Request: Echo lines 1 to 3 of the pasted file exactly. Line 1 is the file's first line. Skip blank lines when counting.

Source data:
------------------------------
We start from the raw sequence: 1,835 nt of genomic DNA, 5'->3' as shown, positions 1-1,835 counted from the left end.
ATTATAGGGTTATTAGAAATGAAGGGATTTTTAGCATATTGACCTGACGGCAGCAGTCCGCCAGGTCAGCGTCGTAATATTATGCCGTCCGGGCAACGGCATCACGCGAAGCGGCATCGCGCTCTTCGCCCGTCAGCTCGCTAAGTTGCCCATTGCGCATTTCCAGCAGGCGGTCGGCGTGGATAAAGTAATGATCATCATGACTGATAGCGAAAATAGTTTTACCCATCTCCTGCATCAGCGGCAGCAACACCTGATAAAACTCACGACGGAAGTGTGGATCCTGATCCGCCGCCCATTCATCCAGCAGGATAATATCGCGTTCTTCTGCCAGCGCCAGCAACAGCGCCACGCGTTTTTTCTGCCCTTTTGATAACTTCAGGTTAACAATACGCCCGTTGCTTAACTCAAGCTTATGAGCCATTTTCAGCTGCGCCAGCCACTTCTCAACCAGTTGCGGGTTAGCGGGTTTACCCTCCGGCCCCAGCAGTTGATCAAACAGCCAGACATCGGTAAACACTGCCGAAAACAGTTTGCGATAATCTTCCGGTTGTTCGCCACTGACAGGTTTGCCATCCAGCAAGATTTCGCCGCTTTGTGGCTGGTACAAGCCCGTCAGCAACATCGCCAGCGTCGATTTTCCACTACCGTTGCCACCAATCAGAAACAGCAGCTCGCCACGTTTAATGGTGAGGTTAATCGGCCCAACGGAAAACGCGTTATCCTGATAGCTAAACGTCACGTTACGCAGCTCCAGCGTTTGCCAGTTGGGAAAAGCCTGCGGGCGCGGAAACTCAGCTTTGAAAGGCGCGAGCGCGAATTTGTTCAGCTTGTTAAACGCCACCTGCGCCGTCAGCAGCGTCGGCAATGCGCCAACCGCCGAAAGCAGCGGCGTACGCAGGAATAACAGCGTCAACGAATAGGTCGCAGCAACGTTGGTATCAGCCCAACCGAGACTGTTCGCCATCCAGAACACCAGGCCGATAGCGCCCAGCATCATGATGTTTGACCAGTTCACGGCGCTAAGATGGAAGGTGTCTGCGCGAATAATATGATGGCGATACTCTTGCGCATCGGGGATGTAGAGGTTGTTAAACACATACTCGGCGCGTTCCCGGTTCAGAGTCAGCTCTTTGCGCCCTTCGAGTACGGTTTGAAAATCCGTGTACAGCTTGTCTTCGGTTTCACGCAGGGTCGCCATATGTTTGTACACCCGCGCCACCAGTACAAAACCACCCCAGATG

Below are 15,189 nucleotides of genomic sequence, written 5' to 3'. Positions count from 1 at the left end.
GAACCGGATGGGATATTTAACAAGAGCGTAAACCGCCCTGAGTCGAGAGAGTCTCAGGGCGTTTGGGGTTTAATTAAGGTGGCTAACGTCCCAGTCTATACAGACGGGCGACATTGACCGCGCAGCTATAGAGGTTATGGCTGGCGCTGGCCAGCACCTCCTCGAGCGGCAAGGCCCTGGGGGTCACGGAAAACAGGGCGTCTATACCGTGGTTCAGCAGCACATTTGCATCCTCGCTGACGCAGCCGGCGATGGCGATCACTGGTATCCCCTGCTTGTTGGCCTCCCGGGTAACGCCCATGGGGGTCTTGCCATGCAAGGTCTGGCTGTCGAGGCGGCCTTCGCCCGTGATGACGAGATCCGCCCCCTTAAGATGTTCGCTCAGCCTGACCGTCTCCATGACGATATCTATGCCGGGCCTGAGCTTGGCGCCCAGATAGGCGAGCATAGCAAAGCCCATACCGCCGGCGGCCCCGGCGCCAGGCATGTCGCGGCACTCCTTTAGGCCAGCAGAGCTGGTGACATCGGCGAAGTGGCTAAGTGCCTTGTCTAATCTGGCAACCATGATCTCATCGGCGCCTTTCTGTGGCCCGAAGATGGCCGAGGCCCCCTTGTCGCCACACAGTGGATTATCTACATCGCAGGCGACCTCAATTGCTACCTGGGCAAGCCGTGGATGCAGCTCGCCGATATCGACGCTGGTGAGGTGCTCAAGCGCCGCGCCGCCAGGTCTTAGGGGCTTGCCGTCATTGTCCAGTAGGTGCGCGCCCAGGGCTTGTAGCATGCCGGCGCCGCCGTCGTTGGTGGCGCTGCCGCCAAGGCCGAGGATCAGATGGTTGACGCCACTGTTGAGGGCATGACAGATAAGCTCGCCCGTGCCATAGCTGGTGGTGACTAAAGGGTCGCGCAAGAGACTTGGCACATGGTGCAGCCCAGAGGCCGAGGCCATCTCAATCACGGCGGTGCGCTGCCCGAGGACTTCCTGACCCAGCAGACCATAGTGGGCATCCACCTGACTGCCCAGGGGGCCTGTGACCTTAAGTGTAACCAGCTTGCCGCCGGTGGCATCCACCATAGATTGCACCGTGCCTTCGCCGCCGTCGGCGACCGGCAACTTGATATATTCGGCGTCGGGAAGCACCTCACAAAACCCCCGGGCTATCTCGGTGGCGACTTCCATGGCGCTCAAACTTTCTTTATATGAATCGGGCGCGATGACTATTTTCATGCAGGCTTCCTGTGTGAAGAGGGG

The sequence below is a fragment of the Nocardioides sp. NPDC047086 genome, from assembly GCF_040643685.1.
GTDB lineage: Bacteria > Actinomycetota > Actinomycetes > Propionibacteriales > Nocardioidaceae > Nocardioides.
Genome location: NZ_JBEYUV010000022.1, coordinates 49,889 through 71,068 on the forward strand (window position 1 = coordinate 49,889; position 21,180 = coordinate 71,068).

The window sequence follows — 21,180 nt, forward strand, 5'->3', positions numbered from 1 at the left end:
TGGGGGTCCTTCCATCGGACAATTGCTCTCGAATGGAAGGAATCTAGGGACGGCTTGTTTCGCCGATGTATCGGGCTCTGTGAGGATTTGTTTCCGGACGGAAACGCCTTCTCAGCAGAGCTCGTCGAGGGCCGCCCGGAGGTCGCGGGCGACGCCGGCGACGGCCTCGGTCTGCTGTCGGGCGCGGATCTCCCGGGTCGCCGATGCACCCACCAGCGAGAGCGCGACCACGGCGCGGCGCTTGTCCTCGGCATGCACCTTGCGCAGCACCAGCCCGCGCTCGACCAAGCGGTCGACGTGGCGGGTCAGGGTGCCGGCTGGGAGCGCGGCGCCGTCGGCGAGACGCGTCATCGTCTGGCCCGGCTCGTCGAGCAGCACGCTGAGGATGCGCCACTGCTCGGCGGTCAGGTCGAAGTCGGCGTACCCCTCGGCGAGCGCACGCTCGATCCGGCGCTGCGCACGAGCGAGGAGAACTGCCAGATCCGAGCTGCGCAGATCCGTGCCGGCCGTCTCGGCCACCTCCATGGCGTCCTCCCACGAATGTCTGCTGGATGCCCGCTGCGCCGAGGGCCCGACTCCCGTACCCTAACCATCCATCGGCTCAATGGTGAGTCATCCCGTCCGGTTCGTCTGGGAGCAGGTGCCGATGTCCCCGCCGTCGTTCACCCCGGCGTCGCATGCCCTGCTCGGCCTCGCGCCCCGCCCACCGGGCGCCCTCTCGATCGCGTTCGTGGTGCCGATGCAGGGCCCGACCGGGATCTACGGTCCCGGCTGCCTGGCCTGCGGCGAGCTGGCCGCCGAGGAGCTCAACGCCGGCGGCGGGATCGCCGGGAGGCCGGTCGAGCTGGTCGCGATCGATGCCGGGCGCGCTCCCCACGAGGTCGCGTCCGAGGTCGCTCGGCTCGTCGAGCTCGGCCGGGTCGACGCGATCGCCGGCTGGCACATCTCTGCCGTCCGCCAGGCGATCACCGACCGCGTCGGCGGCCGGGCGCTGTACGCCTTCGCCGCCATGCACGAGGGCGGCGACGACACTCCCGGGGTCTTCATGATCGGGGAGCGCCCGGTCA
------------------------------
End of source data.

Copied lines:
We start from the raw sequence: 1,835 nt of genomic DNA, 5'->3' as shown, positions 1-1,835 counted from the left end.
ATTATAGGGTTATTAGAAATGAAGGGATTTTTAGCATATTGACCTGACGGCAGCAGTCCGCCAGGTCAGCGTCGTAATATTATGCCGTCCGGGCAACGGCATCACGCGAAGCGGCATCGCGCTCTTCGCCCGTCAGCTCGCTAAGTTGCCCATTGCGCATTTCCAGCAGGCGGTCGGCGTGGATAAAGTAATGATCATCATGACTGATAGCGAAAATAGTTTTACCCATCTCCTGCATCAGCGGCAGCAACACCTGATAAAACTCACGACGGAAGTGTGGATCCTGATCCGCCGCCCATTCATCCAGCAGGATAATATCGCGTTCTTCTGCCAGCGCCAGCAACAGCGCCACGCGTTTTTTCTGCCCTTTTGATAACTTCAGGTTAACAATACGCCCGTTGCTTAACTCAAGCTTATGAGCCATTTTCAGCTGCGCCAGCCACTTCTCAACCAGTTGCGGGTTAGCGGGTTTACCCTCCGGCCCCAGCAGTTGATCAAACAGCCAGACATCGGTAAACACTGCCGAAAACAGTTTGCGATAATCTTCCGGTTGTTCGCCACTGACAGGTTTGCCATCCAGCAAGATTTCGCCGCTTTGTGGCTGGTACAAGCCCGTCAGCAACATCGCCAGCGTCGATTTTCCACTACCGTTGCCACCAATCAGAAACAGCAGCTCGCCACGTTTAATGGTGAGGTTAATCGGCCCAACGGAAAACGCGTTATCCTGATAGCTAAACGTCACGTTACGCAGCTCCAGCGTTTGCCAGTTGGGAAAAGCCTGCGGGCGCGGAAACTCAGCTTTGAAAGGCGCGAGCGCGAATTTGTTCAGCTTGTTAAACGCCACCTGCGCCGTCAGCAGCGTCGGCAATGCGCCAACCGCCGAAAGCAGCGGCGTACGCAGGAATAACAGCGTCAACGAATAGGTCGCAGCAACGTTGGTATCAGCCCAACCGAGACTGTTCGCCATCCAGAACACCAGGCCGATAGCGCCCAGCATCATGATGTTTGACCAGTTCACGGCGCTAAGATGGAAGGTGTCTGCGCGAATAATATGATGGCGATACTCTTGCGCATCGGGGATGTAGAGGTTGTTAAACACATACTCGGCGCGTTCCCGGTTCAGAGTCAGCTCTTTGCGCCCTTCGAGTACGGTTTGAAAATCCGTGTACAGCTTGTCTTCGGTTTCACGCAGGGTCGCCATATGTTTGTACACCCGCGCCACCAGTACAAAACCACCCCAGATG

Below are 15,189 nucleotides of genomic sequence, written 5' to 3'. Positions count from 1 at the left end.